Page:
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NY1 takes a week-long look at income inequality in the five boroughs.

A Tale of Two Cities: Bronx Single Mother Goes Extra Mile for Two Sons

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Our year-long "A Tale of Two Cities" series concludes with a follow-up on a single mother from the Bronx who goes the extra mile every single day to give her children a better life. NY1’s Erin Clarke filed the following report.

When we first met Jasmine Reed in September, she and her two boys were starting their day at 5:30 in the morning. Reed's days end more than 16 hours later.

At 5:15 pm, she's rushing from her job at Carnegie Hall to her boys' school in Harlem.

"I leave 15 minutes early to make sure that I'm at their school before six o’clock,” she said.

Because if she doesn't there's a fee, a penalty that Reed can't afford, especially during this time of year. Her sons' birthdays are two weeks apart in October and November.

"You have the holidays right after that. Then it's her grandma's birthday is coming up. She also has her little brother, who's birthday is like two days after little Ricky's,” said her mother Leola Reed.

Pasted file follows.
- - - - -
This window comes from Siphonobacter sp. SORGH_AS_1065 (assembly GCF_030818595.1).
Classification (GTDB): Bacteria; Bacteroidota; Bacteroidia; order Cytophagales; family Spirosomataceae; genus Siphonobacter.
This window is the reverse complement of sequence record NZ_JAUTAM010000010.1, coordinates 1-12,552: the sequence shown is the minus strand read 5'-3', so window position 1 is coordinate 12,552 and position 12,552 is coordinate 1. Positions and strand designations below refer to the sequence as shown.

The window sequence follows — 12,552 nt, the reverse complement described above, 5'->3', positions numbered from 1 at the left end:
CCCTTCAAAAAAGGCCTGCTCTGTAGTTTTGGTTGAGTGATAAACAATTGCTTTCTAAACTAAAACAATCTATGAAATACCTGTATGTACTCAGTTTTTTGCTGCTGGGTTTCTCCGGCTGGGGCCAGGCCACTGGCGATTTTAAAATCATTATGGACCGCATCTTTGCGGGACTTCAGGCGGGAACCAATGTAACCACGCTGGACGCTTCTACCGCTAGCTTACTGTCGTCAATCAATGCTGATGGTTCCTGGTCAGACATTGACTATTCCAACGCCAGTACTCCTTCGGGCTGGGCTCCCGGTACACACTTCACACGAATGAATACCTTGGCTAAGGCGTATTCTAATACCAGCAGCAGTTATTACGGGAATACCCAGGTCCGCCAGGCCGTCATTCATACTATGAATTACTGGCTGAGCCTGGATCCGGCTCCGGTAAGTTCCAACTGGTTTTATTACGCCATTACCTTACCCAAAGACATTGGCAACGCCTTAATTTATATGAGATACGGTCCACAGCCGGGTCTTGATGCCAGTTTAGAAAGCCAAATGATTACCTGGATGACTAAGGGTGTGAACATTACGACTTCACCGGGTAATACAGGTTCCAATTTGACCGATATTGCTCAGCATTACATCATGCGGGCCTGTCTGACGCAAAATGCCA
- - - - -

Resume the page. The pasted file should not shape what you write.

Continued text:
On top of that, Reed is going to school, hoping to parlay her passion for doing hair into a full-time business. Organizing parties didn't exactly help with her studies.

"It was a distraction and actually having them home on the weekends is a little bit difficult to focus in getting the school work done,” Reed said. “It's a lot of work. I have to cram the entire semester in this next two and a half weeks.”

So on school nights, Nana helps out. Reed's mom picks up the boys from school, helps with homework, studying, feeds and puts them to bed. Reed's mother says when she was younger she didn't have the support to allow her to take evening classes, so she is happy to provide that to her daughter.

"She can fulfill her dreams and her ambitions without having to worry about her children,” said her mother.

By the time Reed gets in, usually between 8:30 and 9 p.m., she has some quiet time to eat, do a bit of studying if she's not too tired and then prepare to do it all over again.

But she says the long day is well worth it.

"I feel a sense of accomplishment. I've come far, but I haven't done it by myself. I have people that believe and support me,” said Reed.

Because where she's at now is just a stepping stone.

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